Have you doubled the dough recipe? Or would you recommend making 2 separate batches of the dough? I’ve made these before and they turned out great but I’m making them for a baby shower so needing more and I’ve heard others not have success with cream puffs so wanted to check beforehand so that they turn out great again
I’ve doubled before and it works great!
Truly, these are absolute perfection!!!! So easy and so good! And I’m not sure if you’d think i was a terrible person for using instant pudding, but even so, my kids gobbled them up in 5 seconds flat and i know anyone i share them with will love them too. Thanks for being so awesome and sharing your recipes.
Is the bake time the same for large cream puffs as with the mini cream puffs?
No, you’ll want to add a several minutes for the regular size cream puffs.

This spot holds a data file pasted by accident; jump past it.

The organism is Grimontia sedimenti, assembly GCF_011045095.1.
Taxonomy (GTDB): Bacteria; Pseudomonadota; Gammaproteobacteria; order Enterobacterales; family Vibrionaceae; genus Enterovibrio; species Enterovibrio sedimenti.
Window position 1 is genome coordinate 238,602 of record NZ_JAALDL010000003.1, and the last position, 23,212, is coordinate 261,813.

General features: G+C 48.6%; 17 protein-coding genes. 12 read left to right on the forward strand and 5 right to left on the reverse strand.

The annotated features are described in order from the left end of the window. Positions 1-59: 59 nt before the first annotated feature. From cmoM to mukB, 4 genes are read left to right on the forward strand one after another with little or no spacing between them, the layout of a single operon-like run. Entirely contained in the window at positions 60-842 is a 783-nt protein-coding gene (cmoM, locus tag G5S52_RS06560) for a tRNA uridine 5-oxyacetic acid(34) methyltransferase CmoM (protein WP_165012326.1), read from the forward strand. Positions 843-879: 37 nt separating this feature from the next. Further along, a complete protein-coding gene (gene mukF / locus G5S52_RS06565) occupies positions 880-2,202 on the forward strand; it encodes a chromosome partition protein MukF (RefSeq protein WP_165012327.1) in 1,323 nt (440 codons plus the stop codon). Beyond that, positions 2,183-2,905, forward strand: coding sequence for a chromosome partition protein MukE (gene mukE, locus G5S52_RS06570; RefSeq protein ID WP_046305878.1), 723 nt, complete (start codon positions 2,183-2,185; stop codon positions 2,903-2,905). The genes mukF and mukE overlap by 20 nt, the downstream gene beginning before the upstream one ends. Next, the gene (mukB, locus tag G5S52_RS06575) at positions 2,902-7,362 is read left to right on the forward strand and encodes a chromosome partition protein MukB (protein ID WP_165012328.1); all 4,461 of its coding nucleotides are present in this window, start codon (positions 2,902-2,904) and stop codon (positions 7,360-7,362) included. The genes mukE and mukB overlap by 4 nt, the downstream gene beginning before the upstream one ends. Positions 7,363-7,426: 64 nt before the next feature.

I have a question. I saw you make these on IG and you said they freeze really well. At what stage do you freeze them? Completely assembled? Not fillet yet? Without the whipped cream? Anyway, I am making them for my daughter’s bridal shower and wanted to make them a few weeks ahead. Thanks so much Mel!
I often freeze them completely assembled. Works great!
What is the recommended thawing process? Also have you ever left them out for a party when it’s warmer out? Would be in the shade, but will be warm out.
I just pop them out of the freezer and onto a tray and let them thaw. If it’s warm out the filling might melt a little and the cream puffs might get soggy
Hi Mel, you mention in the notes that these can be filled with the cream a day in advance and taste better that way. Do you mean they can be filled with both the pudding and the whipped cream or just the pudding? If both, does the whipped cream get weepy and make the puffs soggy?
That’s a good question! Yes, I just fill with the pastry cream/pudding as the whipped cream (unless it’s been stabilized with gelatin) will get a bit soggy/weepy after a day.
Mel, I am wanting to make these but don’t have time the day before the open house. Can I freeze them for up to a week? Filled or not filled?
Yes! They freeze great already filled and then I dust them with powdered sugar once they have thawed.